How To Focus

How To Focus

Imagine the incredible results you’d have if you and your team really focused on a consistent basis.

You’d likely…

  • Contribute more
  • Waste less time ramping back up
  • Serve customers better (internally and externally)
  • Find more customers
  • Come up with more ideas
  • Plan better
  • Be less frustrated and stressed
  • Help others focus more (by interrupting them less)
  • Make more money (for everyone … including you)

Nothing’s guaranteed, of course. But it’s a better bet. (And in the long run, you’ll enjoy more.)

5 Ways To Knock Out The Bulk Of Distractions (get a printable version here)

  1. Establish focus hours with your team (or company-wide) – chunks of time each day where everyone will allow everyone else to focus (that includes you). No inter-office communications unless it truly can’t wait. At JustSell, ours are from 2 pm – 4 pm (2 hours a day). We’ve experimented over the years with multiple focus hour blocks (two 2-hour periods, morning, afternoon, etc.). One 2-hour block seems the most universally acceptable for us at the moment, but a few people enjoyed having a morning block too. You’ll make mistakes occasionally and break focus hours, but with commitment and reinforcement, everyone will benefit. If you’re really SalesTough (characterized by uncompromising determination, resilient and results-oriented, relentlessly prepared, objective and service-minded), in order to minimize outside distractions, let your family and friends know your focus hours (and turn off your cell). They’ll love you for it … eventually.
  2. Cross The Line Video

    Commit. Focus. Deliver. Repeat.

    Motivate your team to commit to better results by showing them this 4-minute video.

  3. Turn off email alerts and commit to checking it at the most minimal level you feel is possible for your particular sales world without having a negative impact on service. If you’re SalesTough, most of your inbound emails are probably important but still don’t need attention for at least an hour (if not longer). Be truthful with yourself and set your interval so everyone wins. If you can set only two or three specific times a day to respond to email, do it. Consider having an auto-responder that lets people know when you address your email (e.g., “Thanks for your note. I usually check my email three times daily (8:30 am, 11:30 am, 4:30 pm). If you need me immediately, please call my cell/ assistant/ office line.”).
  4. Turn off chat and instant messaging services unless your work absolutely requires it to get the job done (key word – absolutely). Having to phone someone or talk with them live (by visiting them) will make you more aware and respectful of someone else’s time (and yours). And everyone’s time is important. Be careful with it. Once it’s gone, you can’t get it back.
  5. Avoid the web during money hours (your most valuable time of the day … where you can make contact with prospects and customers) unless you absolutely need it for your work. The distractions are endlessly wonderful for those who’d prefer to avoid making good things happen (which of course, isn’t your goal). If you must open a browser during the money hours (or focus hours), make sure your home page is something that doesn’t have the potential to encourage you down destruction distraction road (e.g., news or email sites, social networking sites, personal favorites). Search and discover outside your money hours, at lunch, or on a well-earned break.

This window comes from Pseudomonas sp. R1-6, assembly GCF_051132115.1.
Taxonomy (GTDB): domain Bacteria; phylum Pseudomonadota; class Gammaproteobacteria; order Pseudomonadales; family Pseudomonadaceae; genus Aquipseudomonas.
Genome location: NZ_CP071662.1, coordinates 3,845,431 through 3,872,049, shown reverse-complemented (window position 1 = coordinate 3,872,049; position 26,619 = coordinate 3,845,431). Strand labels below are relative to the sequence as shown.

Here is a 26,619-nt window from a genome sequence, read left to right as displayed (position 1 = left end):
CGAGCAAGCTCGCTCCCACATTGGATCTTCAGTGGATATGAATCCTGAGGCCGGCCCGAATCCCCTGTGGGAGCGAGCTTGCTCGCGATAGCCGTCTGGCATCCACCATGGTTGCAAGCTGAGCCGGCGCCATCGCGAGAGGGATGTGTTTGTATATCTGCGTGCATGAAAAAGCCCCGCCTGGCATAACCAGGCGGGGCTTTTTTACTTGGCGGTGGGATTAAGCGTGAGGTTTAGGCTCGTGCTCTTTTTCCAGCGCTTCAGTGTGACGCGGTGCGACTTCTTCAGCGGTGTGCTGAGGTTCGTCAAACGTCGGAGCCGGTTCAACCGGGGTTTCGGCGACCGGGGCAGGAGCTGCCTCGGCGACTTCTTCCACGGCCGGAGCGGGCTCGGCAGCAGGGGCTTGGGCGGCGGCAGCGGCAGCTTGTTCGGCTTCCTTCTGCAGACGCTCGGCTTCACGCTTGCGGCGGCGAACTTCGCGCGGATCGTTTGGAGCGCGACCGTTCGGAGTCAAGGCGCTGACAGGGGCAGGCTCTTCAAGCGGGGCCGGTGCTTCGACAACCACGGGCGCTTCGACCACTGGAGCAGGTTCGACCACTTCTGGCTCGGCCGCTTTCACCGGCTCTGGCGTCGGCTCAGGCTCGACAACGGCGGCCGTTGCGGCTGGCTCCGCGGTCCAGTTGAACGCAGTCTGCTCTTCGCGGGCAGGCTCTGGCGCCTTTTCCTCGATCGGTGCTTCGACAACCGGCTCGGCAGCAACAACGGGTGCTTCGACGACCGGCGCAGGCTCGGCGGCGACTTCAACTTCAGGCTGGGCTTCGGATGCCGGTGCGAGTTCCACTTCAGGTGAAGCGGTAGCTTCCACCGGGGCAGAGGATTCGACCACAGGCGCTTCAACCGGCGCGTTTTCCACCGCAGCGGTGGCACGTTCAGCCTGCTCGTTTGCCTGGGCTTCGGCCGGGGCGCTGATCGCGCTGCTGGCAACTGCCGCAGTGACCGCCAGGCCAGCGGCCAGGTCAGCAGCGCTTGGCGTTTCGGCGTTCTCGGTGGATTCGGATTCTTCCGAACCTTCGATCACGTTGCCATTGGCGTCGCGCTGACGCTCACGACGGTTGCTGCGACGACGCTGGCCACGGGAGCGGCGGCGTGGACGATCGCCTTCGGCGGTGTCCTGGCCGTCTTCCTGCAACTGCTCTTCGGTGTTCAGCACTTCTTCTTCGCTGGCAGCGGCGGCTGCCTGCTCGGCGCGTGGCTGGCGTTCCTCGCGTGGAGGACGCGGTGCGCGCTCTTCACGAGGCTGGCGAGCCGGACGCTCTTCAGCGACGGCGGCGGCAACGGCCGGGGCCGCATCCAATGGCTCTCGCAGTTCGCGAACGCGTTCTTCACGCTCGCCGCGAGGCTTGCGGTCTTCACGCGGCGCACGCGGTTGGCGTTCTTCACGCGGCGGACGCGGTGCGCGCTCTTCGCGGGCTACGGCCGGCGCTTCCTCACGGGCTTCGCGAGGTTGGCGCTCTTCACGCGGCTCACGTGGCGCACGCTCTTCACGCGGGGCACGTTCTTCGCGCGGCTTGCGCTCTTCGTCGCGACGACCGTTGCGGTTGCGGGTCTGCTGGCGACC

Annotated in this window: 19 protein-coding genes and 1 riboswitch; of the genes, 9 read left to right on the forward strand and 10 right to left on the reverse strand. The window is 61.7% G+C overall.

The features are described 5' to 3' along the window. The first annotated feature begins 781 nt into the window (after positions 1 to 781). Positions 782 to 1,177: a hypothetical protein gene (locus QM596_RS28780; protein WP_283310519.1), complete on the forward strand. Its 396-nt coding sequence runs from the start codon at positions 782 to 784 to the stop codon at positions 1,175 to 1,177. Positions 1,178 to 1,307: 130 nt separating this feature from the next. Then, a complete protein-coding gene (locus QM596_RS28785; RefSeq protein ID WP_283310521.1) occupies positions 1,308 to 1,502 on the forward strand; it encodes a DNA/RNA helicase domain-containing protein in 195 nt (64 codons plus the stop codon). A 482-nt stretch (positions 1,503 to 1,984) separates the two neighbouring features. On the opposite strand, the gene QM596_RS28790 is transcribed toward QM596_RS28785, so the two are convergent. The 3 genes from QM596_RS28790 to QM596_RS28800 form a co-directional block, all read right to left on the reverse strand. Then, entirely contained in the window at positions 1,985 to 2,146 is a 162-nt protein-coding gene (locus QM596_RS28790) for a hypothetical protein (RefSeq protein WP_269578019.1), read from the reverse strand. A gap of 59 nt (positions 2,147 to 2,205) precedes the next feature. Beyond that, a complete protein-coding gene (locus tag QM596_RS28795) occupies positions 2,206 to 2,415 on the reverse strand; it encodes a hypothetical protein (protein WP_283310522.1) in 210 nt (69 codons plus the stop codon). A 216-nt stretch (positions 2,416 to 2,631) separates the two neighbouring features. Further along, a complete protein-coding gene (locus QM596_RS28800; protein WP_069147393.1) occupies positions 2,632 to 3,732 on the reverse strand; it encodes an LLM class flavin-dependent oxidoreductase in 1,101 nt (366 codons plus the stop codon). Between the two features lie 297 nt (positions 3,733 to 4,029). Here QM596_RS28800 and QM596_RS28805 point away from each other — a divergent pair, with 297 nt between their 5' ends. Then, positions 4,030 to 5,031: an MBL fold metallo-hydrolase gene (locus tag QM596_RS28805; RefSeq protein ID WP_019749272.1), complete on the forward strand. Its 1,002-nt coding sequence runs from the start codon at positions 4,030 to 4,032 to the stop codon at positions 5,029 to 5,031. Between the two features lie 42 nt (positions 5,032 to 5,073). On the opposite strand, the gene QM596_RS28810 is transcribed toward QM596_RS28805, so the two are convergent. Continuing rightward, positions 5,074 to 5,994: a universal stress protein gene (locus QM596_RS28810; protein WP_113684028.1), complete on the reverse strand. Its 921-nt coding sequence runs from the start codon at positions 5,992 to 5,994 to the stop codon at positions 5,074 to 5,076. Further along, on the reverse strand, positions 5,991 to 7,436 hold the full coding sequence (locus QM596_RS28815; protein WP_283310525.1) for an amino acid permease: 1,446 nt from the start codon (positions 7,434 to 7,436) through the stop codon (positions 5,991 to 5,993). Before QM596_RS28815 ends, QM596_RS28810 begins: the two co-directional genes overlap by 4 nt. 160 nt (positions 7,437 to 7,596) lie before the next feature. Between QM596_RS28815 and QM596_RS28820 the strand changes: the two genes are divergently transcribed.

6. Face away from distraction (the door or other people – not customers, of course) if you’re in an office setting that allows you to do so.

Managers: Depending on your team, some or all of these ideas might not go over well (we know firsthand). Involving people in a discussion and asking them for ideas on how to improve internal focus and minimize distractions might be a good first step. Also, consistently helping people remember the purpose behind what it is you do for customers (the big picture) can help you gain commitment to your reasons for focusing (and making good things happen for other people).

Now go sell something.

Print it out. Stay inspired.

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Sam Parker

About Sam Parker

Sam Parker is the author of this material and co-founder of Before launching JustSell, Sam carried a bag in 5 different industries (office products, financial services, pharmaceuticals, joint replacements, and software).

Sam is also the creator of several bestselling inspirational messages. Each is helping thousands of organizations care more about their work and the people they serve (available at They include 212 the extra degree, SalesTough, Cross The Line, Smile & Move, Love Your People, and Lead Simply.

Need a speaker for an upcoming sales meeting or event? Sam can help. Learn more at or call us at 804-762-4500.